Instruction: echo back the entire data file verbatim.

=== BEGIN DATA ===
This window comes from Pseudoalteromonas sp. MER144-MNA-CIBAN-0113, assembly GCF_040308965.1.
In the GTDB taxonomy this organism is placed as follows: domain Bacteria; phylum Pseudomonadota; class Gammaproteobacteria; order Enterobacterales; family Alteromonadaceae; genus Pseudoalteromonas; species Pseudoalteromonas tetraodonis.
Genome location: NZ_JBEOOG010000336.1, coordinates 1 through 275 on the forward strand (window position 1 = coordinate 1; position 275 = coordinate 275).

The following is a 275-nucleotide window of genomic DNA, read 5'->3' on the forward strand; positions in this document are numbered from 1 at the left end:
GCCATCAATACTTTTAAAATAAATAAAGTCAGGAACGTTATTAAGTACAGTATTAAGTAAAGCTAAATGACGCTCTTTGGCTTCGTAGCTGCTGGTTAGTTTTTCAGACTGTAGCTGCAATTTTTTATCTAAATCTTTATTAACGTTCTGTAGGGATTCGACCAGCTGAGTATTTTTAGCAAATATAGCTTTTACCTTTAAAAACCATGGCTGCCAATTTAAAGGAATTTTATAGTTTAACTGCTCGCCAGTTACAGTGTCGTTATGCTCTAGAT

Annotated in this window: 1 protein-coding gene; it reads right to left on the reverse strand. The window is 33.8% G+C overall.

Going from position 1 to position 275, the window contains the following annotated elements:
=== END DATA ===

This window comes from Pseudoalteromonas sp. MER144-MNA-CIBAN-0113, assembly GCF_040308965.1.
In the GTDB taxonomy this organism is placed as follows: domain Bacteria; phylum Pseudomonadota; class Gammaproteobacteria; order Enterobacterales; family Alteromonadaceae; genus Pseudoalteromonas; species Pseudoalteromonas tetraodonis.
Genome location: NZ_JBEOOG010000336.1, coordinates 1 through 275 on the forward strand (window position 1 = coordinate 1; position 275 = coordinate 275).

The following is a 275-nucleotide window of genomic DNA, read 5'->3' on the forward strand; positions in this document are numbered from 1 at the left end:
GCCATCAATACTTTTAAAATAAATAAAGTCAGGAACGTTATTAAGTACAGTATTAAGTAAAGCTAAATGACGCTCTTTGGCTTCGTAGCTGCTGGTTAGTTTTTCAGACTGTAGCTGCAATTTTTTATCTAAATCTTTATTAACGTTCTGTAGGGATTCGACCAGCTGAGTATTTTTAGCAAATATAGCTTTTACCTTTAAAAACCATGGCTGCCAATTTAAAGGAATTTTATAGTTTAACTGCTCGCCAGTTACAGTGTCGTTATGCTCTAGAT

Annotated in this window: 1 protein-coding gene; it reads right to left on the reverse strand. The window is 33.8% G+C overall.

Going from position 1 to position 275, the window contains the following annotated elements: